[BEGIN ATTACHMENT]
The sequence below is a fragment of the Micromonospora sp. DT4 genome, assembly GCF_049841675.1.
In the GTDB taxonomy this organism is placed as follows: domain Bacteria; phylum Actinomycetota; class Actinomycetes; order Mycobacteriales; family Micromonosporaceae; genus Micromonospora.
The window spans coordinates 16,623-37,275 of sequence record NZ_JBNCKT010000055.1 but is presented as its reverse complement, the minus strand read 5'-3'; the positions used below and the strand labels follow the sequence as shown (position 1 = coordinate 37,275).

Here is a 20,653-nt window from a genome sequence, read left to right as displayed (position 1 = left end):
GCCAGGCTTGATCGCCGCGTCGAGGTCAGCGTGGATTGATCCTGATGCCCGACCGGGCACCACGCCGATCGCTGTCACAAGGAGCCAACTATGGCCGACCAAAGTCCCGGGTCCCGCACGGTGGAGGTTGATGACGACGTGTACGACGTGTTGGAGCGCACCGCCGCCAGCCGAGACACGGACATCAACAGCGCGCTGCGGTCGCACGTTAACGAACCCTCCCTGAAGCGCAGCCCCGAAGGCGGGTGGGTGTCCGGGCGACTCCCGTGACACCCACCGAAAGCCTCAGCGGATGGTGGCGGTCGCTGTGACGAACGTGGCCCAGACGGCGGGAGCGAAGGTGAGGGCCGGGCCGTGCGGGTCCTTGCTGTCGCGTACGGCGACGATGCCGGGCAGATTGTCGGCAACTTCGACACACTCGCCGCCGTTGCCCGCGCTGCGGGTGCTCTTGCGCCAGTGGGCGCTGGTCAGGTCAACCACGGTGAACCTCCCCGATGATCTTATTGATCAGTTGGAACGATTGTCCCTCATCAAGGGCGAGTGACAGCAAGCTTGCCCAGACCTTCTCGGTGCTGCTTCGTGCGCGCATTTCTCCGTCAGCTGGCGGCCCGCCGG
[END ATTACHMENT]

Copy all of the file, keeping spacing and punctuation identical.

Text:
The sequence below is a fragment of the Micromonospora sp. DT4 genome, assembly GCF_049841675.1.
In the GTDB taxonomy this organism is placed as follows: domain Bacteria; phylum Actinomycetota; class Actinomycetes; order Mycobacteriales; family Micromonosporaceae; genus Micromonospora.
The window spans coordinates 16,623-37,275 of sequence record NZ_JBNCKT010000055.1 but is presented as its reverse complement, the minus strand read 5'-3'; the positions used below and the strand labels follow the sequence as shown (position 1 = coordinate 37,275).

Here is a 20,653-nt window from a genome sequence, read left to right as displayed (position 1 = left end):
GCCAGGCTTGATCGCCGCGTCGAGGTCAGCGTGGATTGATCCTGATGCCCGACCGGGCACCACGCCGATCGCTGTCACAAGGAGCCAACTATGGCCGACCAAAGTCCCGGGTCCCGCACGGTGGAGGTTGATGACGACGTGTACGACGTGTTGGAGCGCACCGCCGCCAGCCGAGACACGGACATCAACAGCGCGCTGCGGTCGCACGTTAACGAACCCTCCCTGAAGCGCAGCCCCGAAGGCGGGTGGGTGTCCGGGCGACTCCCGTGACACCCACCGAAAGCCTCAGCGGATGGTGGCGGTCGCTGTGACGAACGTGGCCCAGACGGCGGGAGCGAAGGTGAGGGCCGGGCCGTGCGGGTCCTTGCTGTCGCGTACGGCGACGATGCCGGGCAGATTGTCGGCAACTTCGACACACTCGCCGCCGTTGCCCGCGCTGCGGGTGCTCTTGCGCCAGTGGGCGCTGGTCAGGTCAACCACGGTGAACCTCCCCGATGATCTTATTGATCAGTTGGAACGATTGTCCCTCATCAAGGGCGAGTGACAGCAAGCTTGCCCAGACCTTCTCGGTGCTGCTTCGTGCGCGCATTTCTCCGTCAGCTGGCGGCCCGCCGG